He got successful enough at the time that he was always playing huge echoey halls. So he simplified his music; the more intricate material just turned into mush in those venues. Also, he got rid of the horns (until the '88 tour band), which were always a central part of the FZ sound, and which I missed. Furthermore, Frank went through his own version of selling out at that point - he played to his core audience of smart, horny, and unattractive 13-year-old boys, stressed the dumb, dirty, and mean-spirited jokes, and wrote an awful lot of songs that were funny once if at all and didn't have enough musical interest to overcome that. Playing the best guitar of his life wasn't enough to overcome those factors

    Or at least that's my opinion.

  6. #6
    Member chalkpie's Avatar
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    Quote Originally Posted by Scrotum Scissor View Post
    Early:

    Absolutely Free for song, farce and history.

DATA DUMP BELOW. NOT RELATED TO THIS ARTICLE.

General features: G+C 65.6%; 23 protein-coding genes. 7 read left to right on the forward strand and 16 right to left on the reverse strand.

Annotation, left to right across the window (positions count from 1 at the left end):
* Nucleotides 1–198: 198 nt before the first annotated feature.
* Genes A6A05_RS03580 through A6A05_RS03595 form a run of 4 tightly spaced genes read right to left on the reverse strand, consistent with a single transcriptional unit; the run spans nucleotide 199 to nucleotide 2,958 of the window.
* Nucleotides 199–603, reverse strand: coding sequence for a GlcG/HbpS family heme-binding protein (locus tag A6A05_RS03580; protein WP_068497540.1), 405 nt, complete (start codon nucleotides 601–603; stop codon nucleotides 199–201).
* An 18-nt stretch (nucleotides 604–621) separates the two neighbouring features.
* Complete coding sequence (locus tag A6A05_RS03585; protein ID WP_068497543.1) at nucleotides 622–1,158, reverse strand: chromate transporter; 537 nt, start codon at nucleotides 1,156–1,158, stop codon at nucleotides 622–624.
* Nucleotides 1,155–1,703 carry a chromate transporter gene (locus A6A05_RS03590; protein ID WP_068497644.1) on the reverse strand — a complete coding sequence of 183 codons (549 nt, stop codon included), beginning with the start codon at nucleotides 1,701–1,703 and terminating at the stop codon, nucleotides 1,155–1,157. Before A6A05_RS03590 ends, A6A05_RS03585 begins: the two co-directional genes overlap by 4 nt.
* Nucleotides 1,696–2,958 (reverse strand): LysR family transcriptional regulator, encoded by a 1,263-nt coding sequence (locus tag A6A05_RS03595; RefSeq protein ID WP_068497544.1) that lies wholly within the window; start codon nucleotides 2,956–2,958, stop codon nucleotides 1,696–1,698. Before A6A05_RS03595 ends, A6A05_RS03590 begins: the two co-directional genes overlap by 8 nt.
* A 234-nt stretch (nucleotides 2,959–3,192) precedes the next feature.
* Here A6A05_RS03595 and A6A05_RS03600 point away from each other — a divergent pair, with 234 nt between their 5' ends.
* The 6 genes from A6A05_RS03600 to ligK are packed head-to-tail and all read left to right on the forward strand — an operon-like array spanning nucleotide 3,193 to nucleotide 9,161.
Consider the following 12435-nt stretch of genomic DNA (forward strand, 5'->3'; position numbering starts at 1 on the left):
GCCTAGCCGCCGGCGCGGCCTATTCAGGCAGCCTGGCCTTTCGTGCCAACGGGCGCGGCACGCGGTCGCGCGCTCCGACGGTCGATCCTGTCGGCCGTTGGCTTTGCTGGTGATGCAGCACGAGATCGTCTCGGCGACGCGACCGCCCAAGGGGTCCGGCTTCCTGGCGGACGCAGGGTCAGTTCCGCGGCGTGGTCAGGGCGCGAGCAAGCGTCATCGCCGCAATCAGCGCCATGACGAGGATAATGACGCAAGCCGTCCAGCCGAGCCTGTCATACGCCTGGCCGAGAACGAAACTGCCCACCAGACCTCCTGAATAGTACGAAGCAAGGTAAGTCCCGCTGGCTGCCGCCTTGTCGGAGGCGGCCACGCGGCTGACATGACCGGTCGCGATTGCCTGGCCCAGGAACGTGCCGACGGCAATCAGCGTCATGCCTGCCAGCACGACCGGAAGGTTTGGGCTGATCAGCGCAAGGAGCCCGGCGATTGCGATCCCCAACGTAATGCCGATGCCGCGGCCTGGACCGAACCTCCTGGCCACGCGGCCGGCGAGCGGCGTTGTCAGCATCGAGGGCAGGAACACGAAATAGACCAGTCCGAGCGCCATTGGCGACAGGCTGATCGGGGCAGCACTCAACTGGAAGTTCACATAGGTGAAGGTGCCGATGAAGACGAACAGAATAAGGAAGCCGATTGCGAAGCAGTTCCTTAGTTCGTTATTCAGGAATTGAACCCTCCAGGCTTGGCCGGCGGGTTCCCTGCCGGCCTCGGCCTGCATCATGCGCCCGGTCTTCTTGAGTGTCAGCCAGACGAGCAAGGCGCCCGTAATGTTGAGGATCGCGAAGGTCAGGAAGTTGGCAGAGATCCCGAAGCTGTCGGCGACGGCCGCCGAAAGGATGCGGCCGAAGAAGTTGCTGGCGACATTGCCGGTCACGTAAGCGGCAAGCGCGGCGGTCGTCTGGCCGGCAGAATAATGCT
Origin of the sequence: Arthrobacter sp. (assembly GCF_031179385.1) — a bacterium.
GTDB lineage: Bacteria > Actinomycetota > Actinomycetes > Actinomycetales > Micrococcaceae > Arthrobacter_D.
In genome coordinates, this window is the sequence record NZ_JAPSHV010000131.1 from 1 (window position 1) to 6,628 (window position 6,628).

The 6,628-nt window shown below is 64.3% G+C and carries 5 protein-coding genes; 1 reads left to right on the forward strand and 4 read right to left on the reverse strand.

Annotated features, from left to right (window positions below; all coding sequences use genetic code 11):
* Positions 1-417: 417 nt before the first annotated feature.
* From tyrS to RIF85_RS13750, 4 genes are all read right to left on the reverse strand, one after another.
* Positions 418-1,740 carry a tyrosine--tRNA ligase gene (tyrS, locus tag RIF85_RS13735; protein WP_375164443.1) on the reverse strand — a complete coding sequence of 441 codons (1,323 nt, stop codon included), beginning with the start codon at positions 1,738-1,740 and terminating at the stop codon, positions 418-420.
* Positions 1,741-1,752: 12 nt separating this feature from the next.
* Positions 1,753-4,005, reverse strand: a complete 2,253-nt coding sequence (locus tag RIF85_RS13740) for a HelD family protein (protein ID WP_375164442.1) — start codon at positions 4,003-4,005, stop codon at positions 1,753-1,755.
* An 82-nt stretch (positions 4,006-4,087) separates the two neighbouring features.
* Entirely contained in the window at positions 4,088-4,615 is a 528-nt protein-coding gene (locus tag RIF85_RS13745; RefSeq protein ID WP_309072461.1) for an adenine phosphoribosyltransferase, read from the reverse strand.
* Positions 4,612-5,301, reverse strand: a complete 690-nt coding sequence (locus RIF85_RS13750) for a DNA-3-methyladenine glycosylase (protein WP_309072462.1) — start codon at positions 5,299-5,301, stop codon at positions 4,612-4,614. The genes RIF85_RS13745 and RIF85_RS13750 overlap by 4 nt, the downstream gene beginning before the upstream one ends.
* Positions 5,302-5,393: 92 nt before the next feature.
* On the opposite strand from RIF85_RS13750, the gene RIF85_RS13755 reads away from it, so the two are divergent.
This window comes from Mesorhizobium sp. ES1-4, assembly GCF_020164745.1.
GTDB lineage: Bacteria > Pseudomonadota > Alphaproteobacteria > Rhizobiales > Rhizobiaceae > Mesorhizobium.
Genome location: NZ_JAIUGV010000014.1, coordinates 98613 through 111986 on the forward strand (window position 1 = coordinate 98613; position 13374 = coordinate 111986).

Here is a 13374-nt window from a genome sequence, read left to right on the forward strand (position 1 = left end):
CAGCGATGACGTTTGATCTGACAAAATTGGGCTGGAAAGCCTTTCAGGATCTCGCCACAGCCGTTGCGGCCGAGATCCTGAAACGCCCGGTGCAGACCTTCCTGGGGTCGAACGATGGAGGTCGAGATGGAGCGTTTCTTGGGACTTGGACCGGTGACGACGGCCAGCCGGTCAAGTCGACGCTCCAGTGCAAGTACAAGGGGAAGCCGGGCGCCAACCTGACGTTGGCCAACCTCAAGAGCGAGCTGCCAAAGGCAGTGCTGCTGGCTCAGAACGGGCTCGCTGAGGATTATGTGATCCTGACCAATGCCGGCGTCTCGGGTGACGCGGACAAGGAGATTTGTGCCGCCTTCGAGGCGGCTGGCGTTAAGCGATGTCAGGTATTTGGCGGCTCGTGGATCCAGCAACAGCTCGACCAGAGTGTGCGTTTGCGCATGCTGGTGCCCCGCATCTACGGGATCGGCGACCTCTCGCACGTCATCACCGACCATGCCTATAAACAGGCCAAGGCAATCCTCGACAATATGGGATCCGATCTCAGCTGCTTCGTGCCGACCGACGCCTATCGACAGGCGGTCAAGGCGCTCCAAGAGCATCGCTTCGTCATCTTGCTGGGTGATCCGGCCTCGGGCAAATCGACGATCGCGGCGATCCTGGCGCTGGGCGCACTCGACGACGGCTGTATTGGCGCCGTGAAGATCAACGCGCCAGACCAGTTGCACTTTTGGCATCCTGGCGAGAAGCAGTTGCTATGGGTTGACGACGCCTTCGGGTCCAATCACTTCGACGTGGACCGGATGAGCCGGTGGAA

Uncle Meat for -seriously- visionary rock/progressive/avant-garde/whatever and heavy duty history.

    Mid:

    Roxy and Elsewhere for sheer musicality and abundance of ideas.
    One Size Fits All for refinement and groove and production values galore.

    Later:

    Studio Tan for advancement, entertainment and fun.
    This is a great call overall....maybe Absolutely Free could be be swapped for something like Grand Wazoo but yeah.
    If it isn't Krautrock, it's krap.

  7. #7
    Quote Originally Posted by Scrotum Scissor View Post
    Early:

    Absolutely Free for song, farce and history.
    Uncle Meat for -seriously- visionary rock/progressive/avant-garde/whatever and heavy duty history.

    Mid:

    Roxy and Elsewhere for sheer musicality and abundance of ideas.
    One Size Fits All for refinement and groove and production values galore.

    Later:

    Studio Tan for advancement, entertainment and fun.
    Good list here. I'm glad to see some love for Studio Tan, one of my favorite FZ records.

  8. #8
    Quote Originally Posted by Scrotum Scissor View Post
    Early:

    Absolutely Free for song, farce and history.
    Uncle Meat for -seriously- visionary rock/progressive/avant-garde/whatever and heavy duty history.

    Mid:

    Roxy and Elsewhere for sheer musicality and abundance of ideas.
    One Size Fits All for refinement and groove and production values galore.

    Later:

    Studio Tan for advancement, entertainment and fun.